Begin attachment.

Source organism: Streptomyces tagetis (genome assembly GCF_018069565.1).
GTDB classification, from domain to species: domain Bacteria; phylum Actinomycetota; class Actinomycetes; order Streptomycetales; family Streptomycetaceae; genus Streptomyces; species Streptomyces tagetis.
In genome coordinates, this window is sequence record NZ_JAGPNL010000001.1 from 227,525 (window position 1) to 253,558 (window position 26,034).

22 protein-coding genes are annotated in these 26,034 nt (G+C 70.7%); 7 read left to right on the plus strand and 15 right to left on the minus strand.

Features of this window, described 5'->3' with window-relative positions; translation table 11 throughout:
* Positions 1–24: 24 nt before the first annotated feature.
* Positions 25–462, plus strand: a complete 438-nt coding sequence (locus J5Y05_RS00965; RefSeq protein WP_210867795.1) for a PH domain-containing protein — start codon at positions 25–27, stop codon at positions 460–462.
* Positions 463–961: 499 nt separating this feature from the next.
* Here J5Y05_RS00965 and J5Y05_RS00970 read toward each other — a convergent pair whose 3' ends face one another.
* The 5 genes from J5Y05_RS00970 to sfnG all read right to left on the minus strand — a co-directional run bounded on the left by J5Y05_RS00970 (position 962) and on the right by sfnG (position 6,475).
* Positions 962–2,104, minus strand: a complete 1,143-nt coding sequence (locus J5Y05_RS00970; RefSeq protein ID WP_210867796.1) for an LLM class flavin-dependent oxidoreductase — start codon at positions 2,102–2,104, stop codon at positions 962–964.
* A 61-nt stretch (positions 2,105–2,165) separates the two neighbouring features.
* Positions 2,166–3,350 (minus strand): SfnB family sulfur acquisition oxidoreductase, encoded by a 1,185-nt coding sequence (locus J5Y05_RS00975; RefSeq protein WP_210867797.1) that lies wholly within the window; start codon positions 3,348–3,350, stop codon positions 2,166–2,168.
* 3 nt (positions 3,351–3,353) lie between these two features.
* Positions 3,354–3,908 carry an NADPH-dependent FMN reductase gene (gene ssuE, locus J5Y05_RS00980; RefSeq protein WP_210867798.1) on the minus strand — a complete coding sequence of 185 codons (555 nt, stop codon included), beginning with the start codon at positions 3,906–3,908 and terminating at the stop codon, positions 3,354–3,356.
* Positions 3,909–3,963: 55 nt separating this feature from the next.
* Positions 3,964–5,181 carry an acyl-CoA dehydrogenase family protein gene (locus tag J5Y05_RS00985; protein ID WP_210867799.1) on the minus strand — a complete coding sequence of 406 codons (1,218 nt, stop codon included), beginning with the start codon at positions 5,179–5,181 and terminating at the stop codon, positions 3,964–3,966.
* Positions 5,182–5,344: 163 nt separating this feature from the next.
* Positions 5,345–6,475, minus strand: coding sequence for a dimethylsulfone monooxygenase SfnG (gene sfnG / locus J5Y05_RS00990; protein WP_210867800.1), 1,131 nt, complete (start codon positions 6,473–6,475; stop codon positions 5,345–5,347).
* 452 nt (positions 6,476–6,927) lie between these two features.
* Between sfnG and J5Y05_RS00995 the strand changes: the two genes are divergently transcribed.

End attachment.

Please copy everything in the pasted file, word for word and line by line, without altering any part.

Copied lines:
Source organism: Streptomyces tagetis (genome assembly GCF_018069565.1).
GTDB classification, from domain to species: domain Bacteria; phylum Actinomycetota; class Actinomycetes; order Streptomycetales; family Streptomycetaceae; genus Streptomyces; species Streptomyces tagetis.
In genome coordinates, this window is sequence record NZ_JAGPNL010000001.1 from 227,525 (window position 1) to 253,558 (window position 26,034).

22 protein-coding genes are annotated in these 26,034 nt (G+C 70.7%); 7 read left to right on the plus strand and 15 right to left on the minus strand.

Features of this window, described 5'->3' with window-relative positions; translation table 11 throughout:
* Positions 1–24: 24 nt before the first annotated feature.
* Positions 25–462, plus strand: a complete 438-nt coding sequence (locus J5Y05_RS00965; RefSeq protein WP_210867795.1) for a PH domain-containing protein — start codon at positions 25–27, stop codon at positions 460–462.
* Positions 463–961: 499 nt separating this feature from the next.
* Here J5Y05_RS00965 and J5Y05_RS00970 read toward each other — a convergent pair whose 3' ends face one another.
* The 5 genes from J5Y05_RS00970 to sfnG all read right to left on the minus strand — a co-directional run bounded on the left by J5Y05_RS00970 (position 962) and on the right by sfnG (position 6,475).
* Positions 962–2,104, minus strand: a complete 1,143-nt coding sequence (locus J5Y05_RS00970; RefSeq protein ID WP_210867796.1) for an LLM class flavin-dependent oxidoreductase — start codon at positions 2,102–2,104, stop codon at positions 962–964.
* A 61-nt stretch (positions 2,105–2,165) separates the two neighbouring features.
* Positions 2,166–3,350 (minus strand): SfnB family sulfur acquisition oxidoreductase, encoded by a 1,185-nt coding sequence (locus J5Y05_RS00975; RefSeq protein WP_210867797.1) that lies wholly within the window; start codon positions 3,348–3,350, stop codon positions 2,166–2,168.
* 3 nt (positions 3,351–3,353) lie between these two features.
* Positions 3,354–3,908 carry an NADPH-dependent FMN reductase gene (gene ssuE, locus J5Y05_RS00980; RefSeq protein WP_210867798.1) on the minus strand — a complete coding sequence of 185 codons (555 nt, stop codon included), beginning with the start codon at positions 3,906–3,908 and terminating at the stop codon, positions 3,354–3,356.
* Positions 3,909–3,963: 55 nt separating this feature from the next.
* Positions 3,964–5,181 carry an acyl-CoA dehydrogenase family protein gene (locus tag J5Y05_RS00985; protein ID WP_210867799.1) on the minus strand — a complete coding sequence of 406 codons (1,218 nt, stop codon included), beginning with the start codon at positions 5,179–5,181 and terminating at the stop codon, positions 3,964–3,966.
* Positions 5,182–5,344: 163 nt separating this feature from the next.
* Positions 5,345–6,475, minus strand: coding sequence for a dimethylsulfone monooxygenase SfnG (gene sfnG / locus J5Y05_RS00990; protein WP_210867800.1), 1,131 nt, complete (start codon positions 6,473–6,475; stop codon positions 5,345–5,347).
* 452 nt (positions 6,476–6,927) lie between these two features.
* Between sfnG and J5Y05_RS00995 the strand changes: the two genes are divergently transcribed.